One in four people with diabetes don't know they have it

CDC: More than one-third of adults are at high-risk for developing the disease

About 29 million Americans—or 9% of the population—are living with diabetes, but nearly one-quarter of those diabetics are unaware of their condition, according to a CDC report released Tuesday.

JAMA study finds major surge in diabetes rates

The report, which is based on data from 2012, found that the number of Americans with diabetes rose from 26 million in 2010 to 29 million in 2012, with nearly 1.7 million people ages 20 and up diagnosed in 2012. In addition, about 208,000 Americans younger than age 20 have been diagnosed with type 1 or type 2 diabetes.

According to the report, black, Hispanic, and American Indian/Alaska Native adults are nearly twice as likely to develop diabetes as white adults.

Ann Albright, CDC's director of diabetes translation, says the stats are "alarming" and calls for an "increased focus" on preventive measures to reduce the number of Americans living with the disease and decrease its economic impact. The report found that diabetes and complications related to the disease accounted for $245 billion in total medical costs and lost work and wages in 2012.

More insurers pick up tab for diabetes prevention programs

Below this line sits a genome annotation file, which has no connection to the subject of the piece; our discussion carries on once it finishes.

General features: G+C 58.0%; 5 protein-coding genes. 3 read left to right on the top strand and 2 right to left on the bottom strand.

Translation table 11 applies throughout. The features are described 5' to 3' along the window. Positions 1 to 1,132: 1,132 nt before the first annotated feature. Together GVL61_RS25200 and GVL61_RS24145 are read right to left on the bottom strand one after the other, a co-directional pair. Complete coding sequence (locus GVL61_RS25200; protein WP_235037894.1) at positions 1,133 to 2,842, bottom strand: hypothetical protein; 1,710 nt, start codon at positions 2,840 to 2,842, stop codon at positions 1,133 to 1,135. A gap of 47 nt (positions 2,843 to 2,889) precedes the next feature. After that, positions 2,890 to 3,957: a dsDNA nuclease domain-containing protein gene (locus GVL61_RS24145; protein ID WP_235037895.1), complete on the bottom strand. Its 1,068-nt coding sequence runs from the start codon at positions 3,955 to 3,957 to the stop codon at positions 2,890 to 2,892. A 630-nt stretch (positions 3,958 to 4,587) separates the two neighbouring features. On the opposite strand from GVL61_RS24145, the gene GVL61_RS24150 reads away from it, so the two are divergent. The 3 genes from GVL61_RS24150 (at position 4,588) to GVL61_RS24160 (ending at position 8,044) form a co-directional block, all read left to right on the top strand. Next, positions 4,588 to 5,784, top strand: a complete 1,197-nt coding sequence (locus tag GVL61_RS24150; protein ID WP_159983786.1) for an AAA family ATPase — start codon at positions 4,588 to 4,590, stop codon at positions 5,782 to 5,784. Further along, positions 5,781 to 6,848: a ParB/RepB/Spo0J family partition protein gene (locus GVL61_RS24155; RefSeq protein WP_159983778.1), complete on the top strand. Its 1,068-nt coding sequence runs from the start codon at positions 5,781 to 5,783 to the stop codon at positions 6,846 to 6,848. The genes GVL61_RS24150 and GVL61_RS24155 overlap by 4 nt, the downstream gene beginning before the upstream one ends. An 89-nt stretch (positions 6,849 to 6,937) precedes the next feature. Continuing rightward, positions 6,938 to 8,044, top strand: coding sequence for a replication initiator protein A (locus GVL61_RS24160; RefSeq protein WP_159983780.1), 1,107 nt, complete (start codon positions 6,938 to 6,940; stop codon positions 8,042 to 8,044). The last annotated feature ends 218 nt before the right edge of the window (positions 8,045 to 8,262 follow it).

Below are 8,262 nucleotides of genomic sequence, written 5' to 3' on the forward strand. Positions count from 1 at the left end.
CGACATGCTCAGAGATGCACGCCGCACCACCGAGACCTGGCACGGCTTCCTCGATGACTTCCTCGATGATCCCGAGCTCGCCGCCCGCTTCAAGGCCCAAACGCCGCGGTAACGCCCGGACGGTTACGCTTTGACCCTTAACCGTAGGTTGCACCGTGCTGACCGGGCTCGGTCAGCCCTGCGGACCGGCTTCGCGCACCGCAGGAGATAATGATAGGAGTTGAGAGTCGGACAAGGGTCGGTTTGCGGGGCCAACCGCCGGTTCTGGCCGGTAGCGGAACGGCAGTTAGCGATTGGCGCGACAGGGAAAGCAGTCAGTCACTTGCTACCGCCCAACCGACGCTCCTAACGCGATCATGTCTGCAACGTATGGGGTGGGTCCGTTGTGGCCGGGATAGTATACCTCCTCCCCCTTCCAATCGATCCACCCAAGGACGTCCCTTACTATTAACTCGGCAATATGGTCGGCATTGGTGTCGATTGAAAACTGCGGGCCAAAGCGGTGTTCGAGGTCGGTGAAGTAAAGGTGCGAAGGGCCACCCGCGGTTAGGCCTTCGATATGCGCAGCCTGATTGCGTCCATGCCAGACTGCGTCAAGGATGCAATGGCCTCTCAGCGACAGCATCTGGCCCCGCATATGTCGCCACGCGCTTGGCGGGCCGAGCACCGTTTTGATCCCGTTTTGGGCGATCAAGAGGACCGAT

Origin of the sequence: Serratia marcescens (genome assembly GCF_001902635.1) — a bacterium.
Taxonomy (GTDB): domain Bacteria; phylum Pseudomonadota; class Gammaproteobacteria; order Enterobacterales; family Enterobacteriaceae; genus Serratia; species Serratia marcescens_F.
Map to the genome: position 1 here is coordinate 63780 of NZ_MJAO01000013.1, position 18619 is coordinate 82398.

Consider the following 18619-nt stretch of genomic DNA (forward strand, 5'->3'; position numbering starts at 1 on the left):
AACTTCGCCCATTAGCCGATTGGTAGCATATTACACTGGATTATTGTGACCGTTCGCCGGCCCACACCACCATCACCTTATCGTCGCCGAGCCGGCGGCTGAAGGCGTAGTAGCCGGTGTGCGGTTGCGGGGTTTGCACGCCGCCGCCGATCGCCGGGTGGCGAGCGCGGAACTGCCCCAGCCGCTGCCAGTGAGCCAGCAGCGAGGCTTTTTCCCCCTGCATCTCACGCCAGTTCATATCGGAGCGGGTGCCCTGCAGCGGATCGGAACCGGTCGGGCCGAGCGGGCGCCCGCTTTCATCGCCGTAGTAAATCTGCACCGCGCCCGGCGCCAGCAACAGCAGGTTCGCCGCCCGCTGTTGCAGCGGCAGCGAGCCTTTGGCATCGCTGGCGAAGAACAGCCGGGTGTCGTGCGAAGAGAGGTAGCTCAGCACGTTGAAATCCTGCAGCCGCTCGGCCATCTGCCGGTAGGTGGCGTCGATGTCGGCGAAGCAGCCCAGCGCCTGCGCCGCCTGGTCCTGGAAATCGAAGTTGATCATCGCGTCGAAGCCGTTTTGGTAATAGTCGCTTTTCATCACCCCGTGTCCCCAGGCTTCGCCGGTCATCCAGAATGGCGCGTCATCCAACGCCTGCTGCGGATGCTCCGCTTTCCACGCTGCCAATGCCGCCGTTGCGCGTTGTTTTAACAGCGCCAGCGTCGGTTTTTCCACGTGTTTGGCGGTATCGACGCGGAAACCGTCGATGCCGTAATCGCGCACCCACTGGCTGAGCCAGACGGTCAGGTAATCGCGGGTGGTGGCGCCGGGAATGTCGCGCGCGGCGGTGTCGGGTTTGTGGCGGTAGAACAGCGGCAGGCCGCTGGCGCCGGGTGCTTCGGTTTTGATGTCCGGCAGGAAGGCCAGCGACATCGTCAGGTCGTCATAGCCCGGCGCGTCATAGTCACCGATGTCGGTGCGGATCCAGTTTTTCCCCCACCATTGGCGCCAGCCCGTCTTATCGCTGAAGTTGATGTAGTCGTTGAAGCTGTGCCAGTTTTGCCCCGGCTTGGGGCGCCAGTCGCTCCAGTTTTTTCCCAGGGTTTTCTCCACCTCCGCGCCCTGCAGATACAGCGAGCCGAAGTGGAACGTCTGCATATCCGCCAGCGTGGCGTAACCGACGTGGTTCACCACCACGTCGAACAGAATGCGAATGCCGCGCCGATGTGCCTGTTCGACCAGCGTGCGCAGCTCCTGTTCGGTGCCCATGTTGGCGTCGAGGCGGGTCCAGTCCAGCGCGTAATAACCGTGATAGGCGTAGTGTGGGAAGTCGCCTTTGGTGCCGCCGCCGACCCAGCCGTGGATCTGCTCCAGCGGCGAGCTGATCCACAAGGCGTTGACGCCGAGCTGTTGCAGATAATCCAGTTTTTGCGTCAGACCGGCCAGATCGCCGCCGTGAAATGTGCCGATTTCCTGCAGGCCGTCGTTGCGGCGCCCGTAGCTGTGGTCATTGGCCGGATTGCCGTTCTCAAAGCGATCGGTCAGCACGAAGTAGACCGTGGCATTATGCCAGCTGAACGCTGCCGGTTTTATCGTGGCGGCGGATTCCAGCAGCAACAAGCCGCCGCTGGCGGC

Another 86 million Americans, or one-third of adults, are living with "prediabetes," meaning their blood sugar levels are higher than normal, but not high enough to be classified as diabetic. If no measures are taken to lower blood sugar, 15% to 30% of individuals with prediabetes develop type 2 diabetes within five years, according to the CDC report. 

 

Ronald Tamler, clinical director of the diabetes center at Mount Sinai Hospital in New York, says that "while a third of the country is at risk for developing diabetes, it can be prevented with lifestyle changes" and encourages patients to "seek out comprehensive medical care to avoid the complications of their condition."

According to the report, if the current trends continue, 20% of Americans will have diabetes by 2025 and 33% will have it by 2050 (Beasley, Reuters, 6/10; Preidt, U.S. News/HealthDay, 6/10; Kaur, "The Chart,' CNN, 6/10). 

Three patient types key to population health success

ALT TEXT

What are the critical components that separate successful population health managers from the pack? Members often ask us this question, and we've found that the answer often lies in the organization's approach to care management.

Population health management is not about managing one population. It’s about managing three—and each requires different goals, resources, and care models.

GET THE INFOGRAPHIC


Next in the Daily Briefing

ED doctor-turned-patient: All doctors must get to know patients

Read now